Unfortunately, however, for the Young Bokharans who formed the vanguard of the revolutionary people, and for the oppressed and exploited masses who aspired to emancipation from their earthly miseries more ardently than for the promised delights of Mohammed’s Paradise, the enslavement of Turkesthan had proved essential to the interests of two of the world’s Great Powers whose rival imperialism had come face to face in Central Asia. One after another, all the five Khanates of Turkesthan—Tashkent, Khokand, Bokhara, Merv and Khiva—had surrendered their sovereignty to the advancing armies of the Russian Tsar in their projected march on India; while from the south and east, the outposts of British Imperialism responded to this advance by the rape of Baluchisthan and the subvention of Afghanisthan and Persia. The disintegration of Russian Imperialism by internal revolution brought about a momentary cessation of this struggle for power in Central Asia—a struggle destined to recommence again almost immediately when the contagion of revolutionary ideas spread eastward as well as westward, and the desire for national freedom on the part of native populations long suppressed saw at last an opportunity to express itself.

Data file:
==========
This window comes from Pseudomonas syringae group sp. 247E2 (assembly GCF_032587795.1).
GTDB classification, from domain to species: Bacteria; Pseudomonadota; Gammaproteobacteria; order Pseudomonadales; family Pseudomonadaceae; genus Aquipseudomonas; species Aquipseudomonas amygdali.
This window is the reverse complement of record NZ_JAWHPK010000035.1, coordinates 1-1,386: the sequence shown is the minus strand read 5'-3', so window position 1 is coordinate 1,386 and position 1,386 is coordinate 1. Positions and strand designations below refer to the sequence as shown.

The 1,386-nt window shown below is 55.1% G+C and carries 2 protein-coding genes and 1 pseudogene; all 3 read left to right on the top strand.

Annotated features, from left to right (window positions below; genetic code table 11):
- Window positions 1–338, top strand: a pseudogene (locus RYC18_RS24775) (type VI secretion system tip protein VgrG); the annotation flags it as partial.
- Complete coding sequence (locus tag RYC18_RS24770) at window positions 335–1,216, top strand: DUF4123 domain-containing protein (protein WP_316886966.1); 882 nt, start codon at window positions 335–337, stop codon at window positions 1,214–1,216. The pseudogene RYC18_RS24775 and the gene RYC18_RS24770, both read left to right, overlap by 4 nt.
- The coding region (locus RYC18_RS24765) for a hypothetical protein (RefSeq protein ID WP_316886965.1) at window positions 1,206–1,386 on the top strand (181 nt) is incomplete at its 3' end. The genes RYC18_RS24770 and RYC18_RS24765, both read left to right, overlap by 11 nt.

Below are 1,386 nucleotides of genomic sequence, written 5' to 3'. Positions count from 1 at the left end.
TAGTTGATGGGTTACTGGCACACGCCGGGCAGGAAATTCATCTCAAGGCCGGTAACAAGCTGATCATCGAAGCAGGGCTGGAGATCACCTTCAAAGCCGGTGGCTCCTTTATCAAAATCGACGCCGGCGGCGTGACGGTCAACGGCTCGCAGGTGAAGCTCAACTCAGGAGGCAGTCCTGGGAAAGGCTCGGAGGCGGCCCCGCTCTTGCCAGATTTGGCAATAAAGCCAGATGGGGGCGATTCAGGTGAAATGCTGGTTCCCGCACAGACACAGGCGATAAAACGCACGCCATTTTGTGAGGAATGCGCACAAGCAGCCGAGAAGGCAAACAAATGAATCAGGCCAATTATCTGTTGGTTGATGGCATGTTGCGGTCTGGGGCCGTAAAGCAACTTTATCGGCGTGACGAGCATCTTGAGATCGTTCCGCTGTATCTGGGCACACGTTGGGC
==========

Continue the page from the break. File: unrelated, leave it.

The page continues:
The Russian Revolution of November, 1917, with its proclamation to the various peoples and races that went to make up the former Russian Empire that henceforth they would enjoy equality and sovereignty, with the right of free self-determination, met with an immediate response on the part of all the Russian Asiatic dependencies which had groaned under Tsarist tutelage, and had tried vainly through their several revolutionary parties to win a modicum of freedom from the tyrannous exactions of the Khans and Mullahs (kings and priests) who were backed up by the Imperial armies of the former Russian state. From March to November of 1917, the months that separated the bourgeois republic of Kerensky from the rise of the Bolsheviks to power, these nationalist revolutionary movements in the Central Asiatic provinces gained more and more headway, though still controlled by the old machinery of repression. The victory of the Second Revolution in European Russia was followed almost immediately by the declaration of a Soviet Republic from Tashkent, the capital of Turkesthan. What had been the very heart of patriarchal autocracy became threatened by an inundation of the reddest of revolutionary ideas. The disintegration of Tsardom spelt the ultimate collapse of the Khanates and Emirates of Central Asia, with all their centuries of incalculable corruption, oppression and vice. The advance of the victorious revolution threatened to undermine the feudal monarchies of Persia and Afghanisthan. With a whole ancient world tottering to its fall, the revolution with its message of emancipation would be carried to the very gates of India! British Imperialism, the triumphant survivor of its once deadly rival, felt itself newly menaced, and henceforth became the most inveterate foe of the Revolution in Central Asia—became the backbone and foundation of the counterrevolution.